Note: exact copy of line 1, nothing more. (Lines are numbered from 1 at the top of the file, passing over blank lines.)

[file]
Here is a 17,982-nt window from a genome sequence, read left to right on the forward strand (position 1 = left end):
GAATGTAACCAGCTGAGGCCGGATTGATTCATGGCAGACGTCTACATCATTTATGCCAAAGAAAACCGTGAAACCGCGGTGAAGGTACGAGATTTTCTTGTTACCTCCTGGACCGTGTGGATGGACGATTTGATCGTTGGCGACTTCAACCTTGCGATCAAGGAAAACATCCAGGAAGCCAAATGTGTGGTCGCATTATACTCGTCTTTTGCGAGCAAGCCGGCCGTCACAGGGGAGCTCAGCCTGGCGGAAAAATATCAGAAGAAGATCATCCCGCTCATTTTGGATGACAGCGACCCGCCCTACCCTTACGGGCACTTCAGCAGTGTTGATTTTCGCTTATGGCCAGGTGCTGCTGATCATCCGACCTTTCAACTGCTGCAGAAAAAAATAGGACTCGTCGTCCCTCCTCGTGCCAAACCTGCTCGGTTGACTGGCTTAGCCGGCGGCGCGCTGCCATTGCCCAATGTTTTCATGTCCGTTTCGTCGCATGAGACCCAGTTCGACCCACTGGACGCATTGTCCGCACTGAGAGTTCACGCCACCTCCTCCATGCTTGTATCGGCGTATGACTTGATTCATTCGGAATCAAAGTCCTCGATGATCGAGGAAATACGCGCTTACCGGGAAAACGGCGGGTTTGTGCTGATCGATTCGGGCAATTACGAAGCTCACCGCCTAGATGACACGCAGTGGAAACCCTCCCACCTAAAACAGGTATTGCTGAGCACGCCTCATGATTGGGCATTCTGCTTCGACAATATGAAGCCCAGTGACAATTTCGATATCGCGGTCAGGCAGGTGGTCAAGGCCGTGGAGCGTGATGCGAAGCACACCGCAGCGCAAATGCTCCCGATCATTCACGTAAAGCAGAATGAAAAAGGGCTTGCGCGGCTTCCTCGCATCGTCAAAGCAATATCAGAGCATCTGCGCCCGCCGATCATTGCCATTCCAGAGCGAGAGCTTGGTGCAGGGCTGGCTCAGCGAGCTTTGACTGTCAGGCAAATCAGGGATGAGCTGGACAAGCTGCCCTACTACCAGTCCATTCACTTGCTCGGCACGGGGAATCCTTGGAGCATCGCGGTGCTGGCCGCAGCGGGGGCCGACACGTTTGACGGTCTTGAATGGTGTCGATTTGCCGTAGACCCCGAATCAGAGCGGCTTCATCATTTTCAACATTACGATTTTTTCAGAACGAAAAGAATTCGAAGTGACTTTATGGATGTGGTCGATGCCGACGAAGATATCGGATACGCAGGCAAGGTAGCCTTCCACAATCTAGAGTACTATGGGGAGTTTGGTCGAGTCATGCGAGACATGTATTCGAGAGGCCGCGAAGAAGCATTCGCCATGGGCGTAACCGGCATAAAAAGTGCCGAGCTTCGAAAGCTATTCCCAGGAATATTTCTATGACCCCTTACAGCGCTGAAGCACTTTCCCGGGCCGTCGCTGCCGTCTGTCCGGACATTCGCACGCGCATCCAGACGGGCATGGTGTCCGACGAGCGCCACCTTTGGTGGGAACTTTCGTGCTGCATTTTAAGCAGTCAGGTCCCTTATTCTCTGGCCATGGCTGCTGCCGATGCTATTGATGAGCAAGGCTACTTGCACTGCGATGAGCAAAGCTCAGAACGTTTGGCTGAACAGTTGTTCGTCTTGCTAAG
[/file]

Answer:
Here is a 17,982-nt window from a genome sequence, read left to right on the forward strand (position 1 = left end):